“Once you have tasted flight, you will forever walk the earth with your eyes turned skyward, for there you have been, and there you will always long to return.” ― Leonardo da Vinci
“How can you ask if I’m happy going my way? You might as well ask a child at play! There’s no need to discuss or understand me I won’t ask of myself to become something else I’ll just be me!”
“April this year, not otherwise Than April of a year ago Is full of whispers, full of sighs, Dazzling mud and dingy snow; Hepaticas that pleased you so Are here again, and butterflies.” ― Edna St. Vincent Millay
This morning in April, here in Oregon, there is frost on the ground, but the sun is shining brightly. I’ve spotted daffodils and tulips and crocuses and forsythia and trillium and trout lily and Western blue flag iris in bloom already this month. The predominant color around here, though, is Spring Green. Fescue fields cover vast expanses of farmland nearby, where Icelandic sheep, domestic sheep, horses, goats, and donkeys graze.
On the first day of April, the trails around the marsh at Finley Wildlife Refuge open for the season. They are closed during the winter to protect the migrating birds who are resting and nesting. The skies are full of long skeins of flocks from November through March. When I ventured over there a few days ago, I noticed a small population of ducks and geese, and one heron. I had only my Samsung Galaxy phone with me, but I took a few photos nevertheless.
“Spring is made of solid, fourteen-karat gratitude, the reward for the long wait. Every religious tradition from the northern hemisphere honors some form of April hallelujah, for this is the season of exquisite redemption, a slam-bang return to joy after a season of cold second thoughts.” ― Barbara Kingsolver
I have to add my gratitude for the gifts of flowers that I have received this month as well, displayed on my dining room table. (again, taken with my phone)They certainly illustrate a return to joy in my life!
Thank you to Amy at The World Is A Book for inviting us to share the theme of her beautifully colorful post. May we all experience that April “hallelujah” and new joy in our lives!
“National parks are the best idea we ever had. Absolutely American, absolutely democratic, they reflect us at our best rather than our worst.” Wallace Stegner, 1983
For this week’s photo challenge, Ann-Christine invites us to pick our own theme. I am pleased to show my enthusiasm for the National Park system here in the United States and choose “Pick a Park” as my theme. I have visited many of them across the nation, from Acadia National Park in Maine when I was a preschooler to Pinnacles National Park in California, which was designated a National Park rather than a National Monument in January 2013, the year before I visited. I have also visited a number of other nationally preserved sites – monuments, shores, riverways, caves…but not battlefields. I have participated in citizen science finding fossils at Badlands National Park; gone spelunking at Mammoth Cave, Carlsbad Caverns, and Wind Cave; witnessed geothermal activity at Yellowstone and Hawaii Volcanoes; rode a horse through Bryce Canyon; sailed around the Apostle Islands; camped in the Canyon of the Ancients; picnicked at Capital Reefs; hiked around the Grand Canyon and the Rocky Mountains; and taken pictures at all those sites. And that’s just a small sampling of ways to interact with these astonishing Earth displays. Perhaps you may be planning a visit to one of our Parks yourself to do an activity I’ve never even tried!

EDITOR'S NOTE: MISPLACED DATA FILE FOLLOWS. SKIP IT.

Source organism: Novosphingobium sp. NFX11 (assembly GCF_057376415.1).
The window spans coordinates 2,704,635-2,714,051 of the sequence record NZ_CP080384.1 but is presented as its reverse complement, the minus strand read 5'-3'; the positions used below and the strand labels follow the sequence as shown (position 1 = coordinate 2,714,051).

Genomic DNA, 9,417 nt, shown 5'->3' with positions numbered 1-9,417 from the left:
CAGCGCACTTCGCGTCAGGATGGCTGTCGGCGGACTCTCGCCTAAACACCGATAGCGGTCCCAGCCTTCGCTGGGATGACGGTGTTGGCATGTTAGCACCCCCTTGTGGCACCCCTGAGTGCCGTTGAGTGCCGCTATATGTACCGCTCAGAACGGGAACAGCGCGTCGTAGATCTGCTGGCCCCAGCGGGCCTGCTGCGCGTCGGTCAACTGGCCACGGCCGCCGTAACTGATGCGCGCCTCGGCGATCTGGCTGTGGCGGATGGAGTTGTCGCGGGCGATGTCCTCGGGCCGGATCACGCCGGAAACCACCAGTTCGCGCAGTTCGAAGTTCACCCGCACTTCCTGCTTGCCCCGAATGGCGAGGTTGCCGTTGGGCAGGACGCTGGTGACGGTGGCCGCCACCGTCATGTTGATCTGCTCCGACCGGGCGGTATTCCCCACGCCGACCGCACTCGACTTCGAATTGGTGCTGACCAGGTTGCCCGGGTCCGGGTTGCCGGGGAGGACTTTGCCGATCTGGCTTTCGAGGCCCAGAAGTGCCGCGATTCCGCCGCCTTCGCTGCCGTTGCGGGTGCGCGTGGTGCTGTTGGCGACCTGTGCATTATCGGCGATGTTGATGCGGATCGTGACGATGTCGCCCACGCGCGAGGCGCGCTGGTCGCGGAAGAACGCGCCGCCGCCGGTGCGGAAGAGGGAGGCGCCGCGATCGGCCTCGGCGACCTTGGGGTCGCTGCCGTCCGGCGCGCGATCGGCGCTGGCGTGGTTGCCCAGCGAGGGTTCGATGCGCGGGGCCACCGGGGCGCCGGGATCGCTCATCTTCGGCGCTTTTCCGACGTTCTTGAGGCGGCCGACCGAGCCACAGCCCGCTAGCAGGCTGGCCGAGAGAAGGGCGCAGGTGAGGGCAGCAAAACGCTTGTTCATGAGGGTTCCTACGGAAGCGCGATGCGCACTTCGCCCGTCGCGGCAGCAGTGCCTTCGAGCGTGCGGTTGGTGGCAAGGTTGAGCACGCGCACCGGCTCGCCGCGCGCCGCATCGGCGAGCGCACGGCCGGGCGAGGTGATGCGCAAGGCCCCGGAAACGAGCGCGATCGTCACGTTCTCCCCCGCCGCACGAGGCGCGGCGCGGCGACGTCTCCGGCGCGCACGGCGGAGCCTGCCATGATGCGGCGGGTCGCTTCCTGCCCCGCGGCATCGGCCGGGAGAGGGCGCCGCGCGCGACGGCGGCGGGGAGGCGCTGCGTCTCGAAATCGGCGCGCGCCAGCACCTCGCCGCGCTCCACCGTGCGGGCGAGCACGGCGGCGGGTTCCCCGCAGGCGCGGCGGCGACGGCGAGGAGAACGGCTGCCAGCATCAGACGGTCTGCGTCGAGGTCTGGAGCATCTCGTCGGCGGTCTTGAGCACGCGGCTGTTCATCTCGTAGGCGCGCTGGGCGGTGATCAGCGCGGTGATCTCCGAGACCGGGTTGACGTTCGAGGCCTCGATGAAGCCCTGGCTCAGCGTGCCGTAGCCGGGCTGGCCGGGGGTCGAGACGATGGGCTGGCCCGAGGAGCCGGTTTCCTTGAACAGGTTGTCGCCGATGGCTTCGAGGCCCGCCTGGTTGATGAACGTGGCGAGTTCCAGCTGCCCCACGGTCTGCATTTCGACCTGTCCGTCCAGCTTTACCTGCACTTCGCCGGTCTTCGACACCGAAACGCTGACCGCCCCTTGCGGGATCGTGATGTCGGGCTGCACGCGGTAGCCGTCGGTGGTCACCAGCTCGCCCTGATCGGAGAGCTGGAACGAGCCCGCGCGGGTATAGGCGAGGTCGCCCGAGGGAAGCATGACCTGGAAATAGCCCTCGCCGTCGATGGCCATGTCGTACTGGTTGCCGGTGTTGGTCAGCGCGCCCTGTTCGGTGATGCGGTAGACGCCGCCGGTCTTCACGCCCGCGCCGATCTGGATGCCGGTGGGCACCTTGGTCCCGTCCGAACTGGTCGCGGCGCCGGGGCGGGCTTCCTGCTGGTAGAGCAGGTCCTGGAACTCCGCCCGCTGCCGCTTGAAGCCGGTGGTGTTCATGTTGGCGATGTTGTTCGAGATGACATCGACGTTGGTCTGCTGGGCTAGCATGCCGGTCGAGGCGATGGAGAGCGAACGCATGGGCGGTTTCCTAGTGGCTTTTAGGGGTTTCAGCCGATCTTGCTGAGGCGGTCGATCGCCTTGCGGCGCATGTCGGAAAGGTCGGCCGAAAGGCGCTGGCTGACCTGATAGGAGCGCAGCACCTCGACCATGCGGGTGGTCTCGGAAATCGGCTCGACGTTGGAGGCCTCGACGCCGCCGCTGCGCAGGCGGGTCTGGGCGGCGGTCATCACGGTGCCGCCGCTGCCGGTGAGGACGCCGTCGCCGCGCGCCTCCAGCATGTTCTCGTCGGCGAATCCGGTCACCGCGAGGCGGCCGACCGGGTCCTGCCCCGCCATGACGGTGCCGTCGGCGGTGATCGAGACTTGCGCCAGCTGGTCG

“The American way of life consists of something that goes greatly beyond the mere obtaining of the necessities of existence. If it means anything, it means that America presents to its citizens an opportunity to grow mentally and spiritually, as well as physically. The National Park System and the work of the National Park Service constitute one of the Federal Government’s important contributions to that opportunity. Together they make it possible for all Americans–millions of them at first-hand–to enjoy unspoiled the great scenic places of the Nation…. The National Park System also provides, through areas that are significant in history and prehistory, a physical as well as spiritual linking of present-day Americans with the past of their country.” Newton B. Drury, NPS Director, 1940-1951